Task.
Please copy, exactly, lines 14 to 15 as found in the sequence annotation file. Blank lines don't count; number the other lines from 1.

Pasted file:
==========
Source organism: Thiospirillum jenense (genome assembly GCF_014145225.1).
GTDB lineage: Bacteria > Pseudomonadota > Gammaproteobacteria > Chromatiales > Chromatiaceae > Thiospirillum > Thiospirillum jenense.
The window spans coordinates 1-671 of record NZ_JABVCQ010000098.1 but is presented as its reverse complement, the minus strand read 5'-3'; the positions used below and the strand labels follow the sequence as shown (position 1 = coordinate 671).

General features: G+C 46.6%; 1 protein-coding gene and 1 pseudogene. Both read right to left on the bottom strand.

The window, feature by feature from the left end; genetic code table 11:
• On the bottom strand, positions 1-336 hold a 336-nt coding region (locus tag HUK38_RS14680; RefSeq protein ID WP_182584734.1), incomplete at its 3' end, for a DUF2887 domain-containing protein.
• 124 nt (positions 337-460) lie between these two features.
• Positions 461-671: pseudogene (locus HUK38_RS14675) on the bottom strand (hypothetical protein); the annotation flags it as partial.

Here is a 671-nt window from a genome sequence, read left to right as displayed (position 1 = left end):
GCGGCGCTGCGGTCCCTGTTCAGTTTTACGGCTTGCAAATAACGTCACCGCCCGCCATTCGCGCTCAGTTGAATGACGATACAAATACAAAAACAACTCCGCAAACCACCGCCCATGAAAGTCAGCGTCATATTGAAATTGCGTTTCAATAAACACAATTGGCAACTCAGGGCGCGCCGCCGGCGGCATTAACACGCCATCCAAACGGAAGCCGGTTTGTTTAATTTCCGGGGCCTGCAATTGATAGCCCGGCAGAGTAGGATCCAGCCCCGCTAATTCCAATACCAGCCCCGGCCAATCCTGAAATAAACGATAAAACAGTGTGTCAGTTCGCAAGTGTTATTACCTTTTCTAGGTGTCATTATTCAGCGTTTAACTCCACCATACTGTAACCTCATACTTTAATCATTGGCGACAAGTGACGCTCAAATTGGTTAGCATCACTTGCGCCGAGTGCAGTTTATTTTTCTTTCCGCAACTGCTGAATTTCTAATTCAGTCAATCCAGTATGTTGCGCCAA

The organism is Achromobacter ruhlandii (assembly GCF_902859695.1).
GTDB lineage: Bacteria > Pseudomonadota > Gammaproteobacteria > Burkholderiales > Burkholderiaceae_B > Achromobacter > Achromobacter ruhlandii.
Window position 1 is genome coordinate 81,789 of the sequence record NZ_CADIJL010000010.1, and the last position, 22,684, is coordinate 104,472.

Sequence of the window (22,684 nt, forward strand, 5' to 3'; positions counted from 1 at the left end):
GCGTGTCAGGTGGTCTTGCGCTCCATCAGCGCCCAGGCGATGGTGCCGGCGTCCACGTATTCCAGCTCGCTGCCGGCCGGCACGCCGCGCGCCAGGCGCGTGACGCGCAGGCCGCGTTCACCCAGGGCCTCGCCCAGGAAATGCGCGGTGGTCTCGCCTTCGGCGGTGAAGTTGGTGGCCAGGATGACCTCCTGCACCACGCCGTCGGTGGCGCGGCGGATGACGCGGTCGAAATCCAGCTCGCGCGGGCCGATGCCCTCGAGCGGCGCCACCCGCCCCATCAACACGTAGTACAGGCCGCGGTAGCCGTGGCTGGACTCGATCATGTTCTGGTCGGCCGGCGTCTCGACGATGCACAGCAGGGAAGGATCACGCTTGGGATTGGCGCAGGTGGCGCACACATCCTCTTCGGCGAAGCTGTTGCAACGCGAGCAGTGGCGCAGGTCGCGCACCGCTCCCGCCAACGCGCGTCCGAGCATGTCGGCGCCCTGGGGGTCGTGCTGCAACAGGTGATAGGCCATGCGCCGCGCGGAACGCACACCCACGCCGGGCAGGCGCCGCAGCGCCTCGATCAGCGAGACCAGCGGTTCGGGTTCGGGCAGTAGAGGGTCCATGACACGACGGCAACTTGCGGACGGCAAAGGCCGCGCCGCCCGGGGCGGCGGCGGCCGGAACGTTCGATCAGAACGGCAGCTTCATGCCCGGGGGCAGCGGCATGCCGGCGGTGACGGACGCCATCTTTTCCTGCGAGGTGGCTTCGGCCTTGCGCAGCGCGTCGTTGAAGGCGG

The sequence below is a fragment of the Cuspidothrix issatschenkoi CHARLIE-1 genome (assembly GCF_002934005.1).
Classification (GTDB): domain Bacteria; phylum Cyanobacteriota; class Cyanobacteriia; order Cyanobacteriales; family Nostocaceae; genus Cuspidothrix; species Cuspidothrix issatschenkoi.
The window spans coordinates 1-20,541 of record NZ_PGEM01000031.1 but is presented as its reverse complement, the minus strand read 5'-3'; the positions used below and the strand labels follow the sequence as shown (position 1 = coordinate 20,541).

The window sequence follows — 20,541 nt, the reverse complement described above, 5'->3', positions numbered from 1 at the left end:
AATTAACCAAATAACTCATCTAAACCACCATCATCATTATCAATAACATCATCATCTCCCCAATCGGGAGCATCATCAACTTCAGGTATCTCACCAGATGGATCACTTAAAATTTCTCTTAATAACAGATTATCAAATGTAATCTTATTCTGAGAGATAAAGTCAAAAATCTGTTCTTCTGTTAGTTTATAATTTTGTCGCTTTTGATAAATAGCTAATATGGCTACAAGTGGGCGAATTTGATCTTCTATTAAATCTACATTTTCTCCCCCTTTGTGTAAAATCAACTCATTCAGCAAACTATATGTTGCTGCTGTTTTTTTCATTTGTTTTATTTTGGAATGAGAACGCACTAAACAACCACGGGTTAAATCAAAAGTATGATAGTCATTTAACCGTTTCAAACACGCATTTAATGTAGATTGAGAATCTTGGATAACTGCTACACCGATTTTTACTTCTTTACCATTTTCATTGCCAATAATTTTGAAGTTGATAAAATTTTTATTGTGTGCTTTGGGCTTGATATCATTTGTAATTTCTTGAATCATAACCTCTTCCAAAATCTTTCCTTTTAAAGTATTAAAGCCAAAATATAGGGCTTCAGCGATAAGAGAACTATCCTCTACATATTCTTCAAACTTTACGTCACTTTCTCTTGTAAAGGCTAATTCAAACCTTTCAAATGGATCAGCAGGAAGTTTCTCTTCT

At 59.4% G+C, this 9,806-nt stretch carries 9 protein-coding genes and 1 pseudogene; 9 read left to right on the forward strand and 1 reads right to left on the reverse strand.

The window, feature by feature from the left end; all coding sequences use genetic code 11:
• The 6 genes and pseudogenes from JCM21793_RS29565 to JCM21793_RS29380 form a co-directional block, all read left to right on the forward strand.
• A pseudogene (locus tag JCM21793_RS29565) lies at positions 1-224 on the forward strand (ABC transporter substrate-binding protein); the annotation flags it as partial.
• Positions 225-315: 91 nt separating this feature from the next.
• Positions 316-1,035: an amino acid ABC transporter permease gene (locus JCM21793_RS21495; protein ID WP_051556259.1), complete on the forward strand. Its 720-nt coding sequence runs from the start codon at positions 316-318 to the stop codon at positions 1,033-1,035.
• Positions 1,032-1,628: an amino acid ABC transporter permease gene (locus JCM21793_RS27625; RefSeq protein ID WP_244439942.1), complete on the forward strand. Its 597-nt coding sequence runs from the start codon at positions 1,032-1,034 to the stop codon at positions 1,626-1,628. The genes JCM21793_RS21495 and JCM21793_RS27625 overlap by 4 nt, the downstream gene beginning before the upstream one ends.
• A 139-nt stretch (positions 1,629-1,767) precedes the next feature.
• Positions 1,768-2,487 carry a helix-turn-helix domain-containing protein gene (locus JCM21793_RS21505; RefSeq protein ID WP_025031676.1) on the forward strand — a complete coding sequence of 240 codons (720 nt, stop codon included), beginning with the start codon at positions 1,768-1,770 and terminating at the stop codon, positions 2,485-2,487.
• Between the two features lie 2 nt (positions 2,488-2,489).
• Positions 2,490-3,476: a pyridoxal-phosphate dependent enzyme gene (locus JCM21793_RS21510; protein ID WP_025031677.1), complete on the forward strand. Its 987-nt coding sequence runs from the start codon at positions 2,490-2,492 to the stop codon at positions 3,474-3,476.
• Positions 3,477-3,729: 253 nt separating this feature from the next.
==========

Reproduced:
Sequence of the window (22,684 nt, forward strand, 5' to 3'; positions counted from 1 at the left end):
GCGTGTCAGGTGGTCTTGCGCTCCATCAGCGCCCAGGCGATGGTGCCGGCGTCCACGTATTCCAGCTCGCTGCCGGCCGGCACGCCGCGCGCCAGGCGCGTGACGCGCAGGCCGCGTTCACCCAGGGCCTCGCCCAGGAAATGCGCGGTGGTCTCGCCTTCGGCGGTGAAGTTGGTGGCCAGGATGACCTCCTGCACCACGCCGTCGGTGGCGCGGCGGATGACGCGGTCGAAATCCAGCTCGCGCGGGCCGATGCCCTCGAGCGGCGCCACCCGCCCCATCAACACGTAGTACAGGCCGCGGTAGCCGTGGCTGGACTCGATCATGTTCTGGTCGGCCGGCGTCTCGACGATGCACAGCAGGGAAGGATCACGCTTGGGATTGGCGCAGGTGGCGCACACATCCTCTTCGGCGAAGCTGTTGCAACGCGAGCAGTGGCGCAGGTCGCGCACCGCTCCCGCCAACGCGCGTCCGAGCATGTCGGCGCCCTGGGGGTCGTGCTGCAACAGGTGATAGGCCATGCGCCGCGCGGAACGCACACCCACGCCGGGCAGGCGCCGCAGCGCCTCGATCAGCGAGACCAGCGGTTCGGGTTCGGGCAGTAGAGGGTCCATGACACGACGGCAACTTGCGGACGGCAAAGGCCGCGCCGCCCGGGGCGGCGGCGGCCGGAACGTTCGATCAGAACGGCAGCTTCATGCCCGGGGGCAGCGGCATGCCGGCGGTGACGGACGCCATCTTTTCCTGCGAGGTGGCTTCGGCCTTGCGCAGCGCGTCGTTGAAGGCGG